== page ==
Comment by Alexis Crawford — 11 May 2014 @ 8:54 PM
I was the lead author on the Nenana paper in Science. Last year with the late breakup, Tucker Carlson’s “news” site was all over me trying to get me to comment – I sent them a very carefully worded explanation of why a single late year does not violate an overall trend. Rather than report it honestly, they just decided not to run the story at all.
Learned about the Ice Classic while doing an intertidal research trip in AK, got the records and wrote it up with Fio Micheli in about a week. But a sharp reviewer noticed an apparent mistake in our figure which was originally Julian Date of Ice Break up vs. Year. Our leap year data on the chart showed up differently than an ordinal table of earliest years of breakup. That led me on an intense investigation of how we record time (thanks to Duncan Steele’s excellent book, “Marking Time” for background). First I learned that Julian Date doesn’t mean days since January 1 as is often reported. More importantly, I learned that leap years and the Gregorian calendar actually lead to a bias in reporting phenological events because the first day of spring comes a little earlier each year of a century on our calendar – see my 2001 paper in Nature on this. That’s why the plot now is corrected for days since the vernal equinox in the year of record. There are even better ways to make this correction, like perhaps time since the sun was at a particular angle at a particular time at the location of the ice melt contest, but I haven’t calculated those.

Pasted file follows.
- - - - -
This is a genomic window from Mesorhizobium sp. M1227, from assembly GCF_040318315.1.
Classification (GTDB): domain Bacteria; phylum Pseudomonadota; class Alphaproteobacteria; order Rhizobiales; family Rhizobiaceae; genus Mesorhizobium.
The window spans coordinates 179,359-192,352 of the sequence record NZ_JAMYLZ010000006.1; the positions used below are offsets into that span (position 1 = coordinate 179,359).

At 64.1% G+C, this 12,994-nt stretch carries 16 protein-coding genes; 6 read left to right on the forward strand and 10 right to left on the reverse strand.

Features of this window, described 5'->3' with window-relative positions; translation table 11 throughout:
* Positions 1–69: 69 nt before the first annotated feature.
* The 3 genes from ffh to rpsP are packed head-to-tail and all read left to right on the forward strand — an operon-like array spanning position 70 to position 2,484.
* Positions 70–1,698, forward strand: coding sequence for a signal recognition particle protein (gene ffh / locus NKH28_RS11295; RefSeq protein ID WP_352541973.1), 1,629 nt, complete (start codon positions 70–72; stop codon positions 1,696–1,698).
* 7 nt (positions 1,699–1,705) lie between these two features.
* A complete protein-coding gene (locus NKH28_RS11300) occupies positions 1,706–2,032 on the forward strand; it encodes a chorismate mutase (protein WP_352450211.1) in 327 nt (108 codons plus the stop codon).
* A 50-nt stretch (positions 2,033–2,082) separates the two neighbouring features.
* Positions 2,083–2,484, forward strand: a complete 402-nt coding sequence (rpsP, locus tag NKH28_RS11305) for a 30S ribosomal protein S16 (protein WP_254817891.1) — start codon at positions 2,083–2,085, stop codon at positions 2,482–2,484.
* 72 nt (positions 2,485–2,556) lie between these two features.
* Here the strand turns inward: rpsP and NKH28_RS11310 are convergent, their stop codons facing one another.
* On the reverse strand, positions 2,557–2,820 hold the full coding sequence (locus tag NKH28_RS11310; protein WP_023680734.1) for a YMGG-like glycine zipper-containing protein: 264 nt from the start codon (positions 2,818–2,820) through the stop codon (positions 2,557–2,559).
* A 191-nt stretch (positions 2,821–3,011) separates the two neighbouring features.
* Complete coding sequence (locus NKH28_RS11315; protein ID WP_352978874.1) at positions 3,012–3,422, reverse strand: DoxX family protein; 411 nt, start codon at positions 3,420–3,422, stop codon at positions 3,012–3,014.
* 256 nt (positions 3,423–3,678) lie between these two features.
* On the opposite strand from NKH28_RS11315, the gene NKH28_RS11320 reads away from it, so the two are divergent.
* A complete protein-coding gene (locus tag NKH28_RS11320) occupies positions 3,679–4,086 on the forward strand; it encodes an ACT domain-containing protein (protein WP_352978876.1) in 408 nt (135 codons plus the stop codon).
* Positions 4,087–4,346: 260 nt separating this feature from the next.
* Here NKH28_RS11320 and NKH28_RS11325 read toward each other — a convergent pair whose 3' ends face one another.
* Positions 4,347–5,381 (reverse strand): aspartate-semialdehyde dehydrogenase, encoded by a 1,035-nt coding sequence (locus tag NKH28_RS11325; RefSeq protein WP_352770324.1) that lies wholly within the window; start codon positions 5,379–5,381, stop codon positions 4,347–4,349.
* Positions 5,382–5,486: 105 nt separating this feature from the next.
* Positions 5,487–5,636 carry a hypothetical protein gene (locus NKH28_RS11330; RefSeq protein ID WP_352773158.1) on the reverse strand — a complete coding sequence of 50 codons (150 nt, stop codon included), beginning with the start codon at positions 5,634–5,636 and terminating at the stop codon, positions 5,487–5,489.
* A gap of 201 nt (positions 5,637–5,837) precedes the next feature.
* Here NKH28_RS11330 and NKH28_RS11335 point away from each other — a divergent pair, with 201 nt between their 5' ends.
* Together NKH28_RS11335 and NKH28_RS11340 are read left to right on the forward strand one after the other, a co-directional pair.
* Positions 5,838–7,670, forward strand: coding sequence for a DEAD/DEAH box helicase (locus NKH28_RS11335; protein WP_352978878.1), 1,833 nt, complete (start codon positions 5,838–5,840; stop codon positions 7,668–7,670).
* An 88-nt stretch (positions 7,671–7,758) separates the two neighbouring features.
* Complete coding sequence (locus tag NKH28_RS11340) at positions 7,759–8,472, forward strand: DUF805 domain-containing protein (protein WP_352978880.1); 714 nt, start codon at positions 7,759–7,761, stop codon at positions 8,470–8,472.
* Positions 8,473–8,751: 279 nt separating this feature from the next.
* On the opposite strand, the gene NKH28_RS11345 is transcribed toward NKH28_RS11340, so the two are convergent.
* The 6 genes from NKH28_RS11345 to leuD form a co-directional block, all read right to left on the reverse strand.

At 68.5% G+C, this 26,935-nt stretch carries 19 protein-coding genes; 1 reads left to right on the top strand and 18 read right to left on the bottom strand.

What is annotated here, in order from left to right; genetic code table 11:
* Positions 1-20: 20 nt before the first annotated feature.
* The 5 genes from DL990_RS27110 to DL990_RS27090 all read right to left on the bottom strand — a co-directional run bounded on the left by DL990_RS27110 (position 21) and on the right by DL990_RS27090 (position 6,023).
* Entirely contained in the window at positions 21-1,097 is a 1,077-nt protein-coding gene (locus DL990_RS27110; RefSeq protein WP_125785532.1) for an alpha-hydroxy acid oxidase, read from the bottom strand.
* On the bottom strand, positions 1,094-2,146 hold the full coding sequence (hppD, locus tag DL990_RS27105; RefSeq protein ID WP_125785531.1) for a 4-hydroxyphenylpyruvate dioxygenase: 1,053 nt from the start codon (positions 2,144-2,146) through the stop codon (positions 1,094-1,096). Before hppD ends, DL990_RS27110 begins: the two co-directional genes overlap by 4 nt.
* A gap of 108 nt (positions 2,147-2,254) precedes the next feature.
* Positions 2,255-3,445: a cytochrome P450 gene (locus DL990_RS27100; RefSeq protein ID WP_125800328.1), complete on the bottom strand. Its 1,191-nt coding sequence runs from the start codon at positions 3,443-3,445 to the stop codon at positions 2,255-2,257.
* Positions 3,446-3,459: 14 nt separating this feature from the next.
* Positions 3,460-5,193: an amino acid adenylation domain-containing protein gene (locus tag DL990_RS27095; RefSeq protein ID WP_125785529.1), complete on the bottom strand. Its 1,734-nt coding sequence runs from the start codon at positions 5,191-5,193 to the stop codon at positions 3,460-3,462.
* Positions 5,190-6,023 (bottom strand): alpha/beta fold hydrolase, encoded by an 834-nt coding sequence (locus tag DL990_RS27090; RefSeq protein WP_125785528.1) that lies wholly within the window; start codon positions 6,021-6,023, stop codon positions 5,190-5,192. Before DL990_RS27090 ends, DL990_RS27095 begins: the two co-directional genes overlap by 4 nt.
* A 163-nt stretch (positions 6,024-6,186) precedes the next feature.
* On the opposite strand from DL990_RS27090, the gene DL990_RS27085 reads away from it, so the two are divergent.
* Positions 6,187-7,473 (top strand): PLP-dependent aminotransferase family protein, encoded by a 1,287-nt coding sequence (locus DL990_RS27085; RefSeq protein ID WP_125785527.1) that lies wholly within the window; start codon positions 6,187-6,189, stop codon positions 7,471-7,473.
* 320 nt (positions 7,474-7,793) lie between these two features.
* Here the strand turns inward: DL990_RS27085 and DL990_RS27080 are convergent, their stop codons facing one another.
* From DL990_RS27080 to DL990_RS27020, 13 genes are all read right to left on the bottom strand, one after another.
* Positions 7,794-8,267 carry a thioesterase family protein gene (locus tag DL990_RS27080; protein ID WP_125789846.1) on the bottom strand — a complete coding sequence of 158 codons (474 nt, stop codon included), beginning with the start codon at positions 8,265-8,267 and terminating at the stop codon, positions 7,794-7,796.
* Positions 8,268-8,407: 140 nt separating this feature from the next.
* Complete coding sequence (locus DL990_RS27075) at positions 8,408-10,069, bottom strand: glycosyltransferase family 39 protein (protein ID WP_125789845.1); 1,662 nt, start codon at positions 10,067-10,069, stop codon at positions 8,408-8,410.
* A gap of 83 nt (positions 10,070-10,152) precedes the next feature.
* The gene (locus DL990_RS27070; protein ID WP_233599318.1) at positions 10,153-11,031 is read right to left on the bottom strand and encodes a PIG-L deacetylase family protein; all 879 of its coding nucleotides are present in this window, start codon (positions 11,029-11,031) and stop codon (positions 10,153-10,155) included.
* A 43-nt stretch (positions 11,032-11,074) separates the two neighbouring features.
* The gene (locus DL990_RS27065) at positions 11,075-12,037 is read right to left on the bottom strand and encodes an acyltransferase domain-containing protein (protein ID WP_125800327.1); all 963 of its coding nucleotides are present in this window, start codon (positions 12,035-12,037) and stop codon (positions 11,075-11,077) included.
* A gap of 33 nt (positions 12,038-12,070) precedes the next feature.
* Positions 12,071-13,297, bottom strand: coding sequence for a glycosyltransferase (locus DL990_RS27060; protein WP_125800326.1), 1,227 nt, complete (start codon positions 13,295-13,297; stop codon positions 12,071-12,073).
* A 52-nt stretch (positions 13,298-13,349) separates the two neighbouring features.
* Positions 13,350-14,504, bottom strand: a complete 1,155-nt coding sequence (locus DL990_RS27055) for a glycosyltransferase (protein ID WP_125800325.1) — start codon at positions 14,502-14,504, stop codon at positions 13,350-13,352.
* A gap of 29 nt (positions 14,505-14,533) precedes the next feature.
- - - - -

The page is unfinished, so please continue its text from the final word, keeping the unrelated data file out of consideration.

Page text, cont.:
[Response: Thanks for stopping by. The calendar issues are interesting, though it doesn't make a huge difference in cases where the trends are measured in multiple days/century. If you are still interested in these kinds of indices it would be fun to do a collation of other long time series of break up dates - I know there are a few long European records for instance. - gavin]